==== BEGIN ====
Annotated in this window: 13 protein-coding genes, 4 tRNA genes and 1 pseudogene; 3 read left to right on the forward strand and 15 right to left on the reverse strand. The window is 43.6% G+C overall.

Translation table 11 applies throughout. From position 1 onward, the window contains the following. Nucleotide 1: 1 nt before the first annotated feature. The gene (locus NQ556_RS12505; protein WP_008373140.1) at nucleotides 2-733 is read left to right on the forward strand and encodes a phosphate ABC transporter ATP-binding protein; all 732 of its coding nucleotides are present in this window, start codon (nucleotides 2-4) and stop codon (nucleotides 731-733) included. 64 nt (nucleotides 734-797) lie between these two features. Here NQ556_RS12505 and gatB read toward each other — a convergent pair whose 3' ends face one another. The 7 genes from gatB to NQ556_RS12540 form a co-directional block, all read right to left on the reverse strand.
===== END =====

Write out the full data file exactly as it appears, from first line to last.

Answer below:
Annotated in this window: 13 protein-coding genes, 4 tRNA genes and 1 pseudogene; 3 read left to right on the forward strand and 15 right to left on the reverse strand. The window is 43.6% G+C overall.

Translation table 11 applies throughout. From position 1 onward, the window contains the following. Nucleotide 1: 1 nt before the first annotated feature. The gene (locus NQ556_RS12505; protein WP_008373140.1) at nucleotides 2-733 is read left to right on the forward strand and encodes a phosphate ABC transporter ATP-binding protein; all 732 of its coding nucleotides are present in this window, start codon (nucleotides 2-4) and stop codon (nucleotides 731-733) included. 64 nt (nucleotides 734-797) lie between these two features. Here NQ556_RS12505 and gatB read toward each other — a convergent pair whose 3' ends face one another. The 7 genes from gatB to NQ556_RS12540 form a co-directional block, all read right to left on the reverse strand.